Wednesday, Apr 25, 2018
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In a few years, we'll sample wines from new hybrid grapes

After some 30 years of testing and tweaking, two Cornell University professors announced the release of three new wine grapes: two red (Noiret and Corot noir) and one white (Valvin Muscat), according to the recent issue of Wine Business Monthly.

These are not the first hybrid grape varieties. Such hybrids as Chambourcin, Niagara, and Seyval have been around for a long while and have contributed in no small measure to the American wine industry.

The goal of such crossings of different varieties is to produce fruit that retains the parent plants' most desirable qualities while decreasing their shortcomings.

The Cornell scientists report that the two new reds have satisfying tannin structures, and that the muscat is not at all tainted by a Labrusca "foxy" flavor and aroma that made native whites unattractive to many consumers.

Drawing wine from vines demands three or four years of painstaking cultivation in the vineyard, so it may be some time before we get a chance to sample these Cornell hybrids at a winery visit or a retail shelf.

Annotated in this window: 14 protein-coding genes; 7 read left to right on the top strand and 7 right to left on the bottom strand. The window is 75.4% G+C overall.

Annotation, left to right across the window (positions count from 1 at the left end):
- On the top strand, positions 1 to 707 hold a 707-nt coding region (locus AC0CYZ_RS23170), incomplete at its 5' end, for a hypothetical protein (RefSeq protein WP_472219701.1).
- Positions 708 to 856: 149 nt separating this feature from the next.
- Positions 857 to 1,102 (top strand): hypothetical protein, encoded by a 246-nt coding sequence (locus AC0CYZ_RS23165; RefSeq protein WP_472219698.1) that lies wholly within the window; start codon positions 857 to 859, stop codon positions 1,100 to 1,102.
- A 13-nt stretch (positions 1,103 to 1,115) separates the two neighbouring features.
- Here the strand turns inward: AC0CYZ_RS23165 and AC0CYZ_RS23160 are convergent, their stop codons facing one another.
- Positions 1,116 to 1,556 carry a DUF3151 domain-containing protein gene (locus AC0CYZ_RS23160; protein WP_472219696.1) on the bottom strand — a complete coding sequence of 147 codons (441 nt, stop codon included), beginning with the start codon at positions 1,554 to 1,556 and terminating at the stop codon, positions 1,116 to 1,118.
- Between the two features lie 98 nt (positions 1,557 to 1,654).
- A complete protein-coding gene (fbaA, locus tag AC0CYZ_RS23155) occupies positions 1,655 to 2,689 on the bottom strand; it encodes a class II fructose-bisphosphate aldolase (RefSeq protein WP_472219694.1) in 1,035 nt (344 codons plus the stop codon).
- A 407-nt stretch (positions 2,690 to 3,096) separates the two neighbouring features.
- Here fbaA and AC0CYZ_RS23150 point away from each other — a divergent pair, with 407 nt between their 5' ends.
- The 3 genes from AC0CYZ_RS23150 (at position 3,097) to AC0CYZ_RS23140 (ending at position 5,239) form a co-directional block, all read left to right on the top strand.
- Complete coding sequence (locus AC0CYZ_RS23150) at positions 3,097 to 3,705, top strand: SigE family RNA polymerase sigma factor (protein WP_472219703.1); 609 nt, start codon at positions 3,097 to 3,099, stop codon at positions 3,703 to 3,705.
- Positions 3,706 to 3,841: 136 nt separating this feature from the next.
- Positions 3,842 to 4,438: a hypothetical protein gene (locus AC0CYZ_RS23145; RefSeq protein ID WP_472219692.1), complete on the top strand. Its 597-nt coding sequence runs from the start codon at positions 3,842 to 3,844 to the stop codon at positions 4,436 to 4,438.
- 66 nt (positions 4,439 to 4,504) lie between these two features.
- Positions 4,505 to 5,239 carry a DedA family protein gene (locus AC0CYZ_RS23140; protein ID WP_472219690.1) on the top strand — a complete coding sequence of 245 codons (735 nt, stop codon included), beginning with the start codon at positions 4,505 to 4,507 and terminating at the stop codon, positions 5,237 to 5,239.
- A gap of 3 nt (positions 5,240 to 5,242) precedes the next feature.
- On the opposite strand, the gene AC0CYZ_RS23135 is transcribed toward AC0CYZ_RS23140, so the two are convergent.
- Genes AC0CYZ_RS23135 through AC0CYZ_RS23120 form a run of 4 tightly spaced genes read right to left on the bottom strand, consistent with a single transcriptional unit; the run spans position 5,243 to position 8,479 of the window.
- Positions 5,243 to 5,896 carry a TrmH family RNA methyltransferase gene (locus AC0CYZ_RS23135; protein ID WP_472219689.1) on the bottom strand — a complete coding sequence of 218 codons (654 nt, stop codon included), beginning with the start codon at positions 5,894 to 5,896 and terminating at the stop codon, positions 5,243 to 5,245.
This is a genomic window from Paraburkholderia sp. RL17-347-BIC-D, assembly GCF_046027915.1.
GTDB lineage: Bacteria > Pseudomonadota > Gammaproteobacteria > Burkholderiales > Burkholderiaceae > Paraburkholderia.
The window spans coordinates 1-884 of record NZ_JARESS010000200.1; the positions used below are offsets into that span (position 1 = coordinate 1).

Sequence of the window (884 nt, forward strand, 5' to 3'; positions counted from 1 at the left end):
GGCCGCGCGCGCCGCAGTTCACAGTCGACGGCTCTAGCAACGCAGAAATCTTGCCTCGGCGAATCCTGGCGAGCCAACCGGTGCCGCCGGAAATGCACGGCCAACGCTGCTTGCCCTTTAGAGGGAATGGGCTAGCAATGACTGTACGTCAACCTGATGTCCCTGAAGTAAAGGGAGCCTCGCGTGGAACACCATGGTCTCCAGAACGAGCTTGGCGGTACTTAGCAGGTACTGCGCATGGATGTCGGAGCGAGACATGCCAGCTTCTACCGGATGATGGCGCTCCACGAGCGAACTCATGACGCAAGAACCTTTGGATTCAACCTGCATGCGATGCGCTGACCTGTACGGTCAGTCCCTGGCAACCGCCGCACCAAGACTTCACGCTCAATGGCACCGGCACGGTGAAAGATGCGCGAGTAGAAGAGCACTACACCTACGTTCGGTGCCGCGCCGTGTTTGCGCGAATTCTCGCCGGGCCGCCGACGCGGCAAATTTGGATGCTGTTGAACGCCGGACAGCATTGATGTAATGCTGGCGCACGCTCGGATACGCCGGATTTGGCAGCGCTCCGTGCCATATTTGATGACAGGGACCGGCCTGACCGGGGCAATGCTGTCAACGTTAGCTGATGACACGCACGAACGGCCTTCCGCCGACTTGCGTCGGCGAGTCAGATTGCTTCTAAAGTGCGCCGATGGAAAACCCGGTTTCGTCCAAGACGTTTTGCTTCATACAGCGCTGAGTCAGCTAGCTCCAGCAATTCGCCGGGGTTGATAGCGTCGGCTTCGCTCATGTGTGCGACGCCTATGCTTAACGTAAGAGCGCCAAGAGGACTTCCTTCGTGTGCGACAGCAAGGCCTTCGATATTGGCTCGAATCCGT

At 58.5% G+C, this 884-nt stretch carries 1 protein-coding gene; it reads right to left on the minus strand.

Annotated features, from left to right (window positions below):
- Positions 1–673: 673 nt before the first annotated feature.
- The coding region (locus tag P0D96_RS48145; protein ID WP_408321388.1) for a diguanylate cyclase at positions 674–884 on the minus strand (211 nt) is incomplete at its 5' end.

Here are two more red wines - each a shiraz/syrah - and two whites with which to celebrate the final barbecues of summer. One, decorated with an ornate, colorful, Victorian-style label, is a syrah from a winemaker, Domaine Miguel, in the south of France. If you already are a syrah fan, you will be delighted with this (about $10). From Italian stalwart Folonari, the prize entry is an '04 shiraz made from grapes grown on the island of Sicily. Again, an unfamiliar winemaker turns this juice into a memorable shiraz - big, complex, with a lingering finish (about $12).

And the two whites? Both are French. An Alsatian specialty is a pinot blanc, the sort that is not submerged in the rich flavors of an equally native dinner, choucroute garnie. It's a 2004 Cuvee les Amours ($15) produced by Hugel et Fils. Only reluctantly I must add a white burgundy of classic proportions. This dry white '05 chardonnay, les Setilles, by Olivier LeFlaive, is good, not great. Its price is $17, which would be high if burgundy prices were not rocketing upward year after year.

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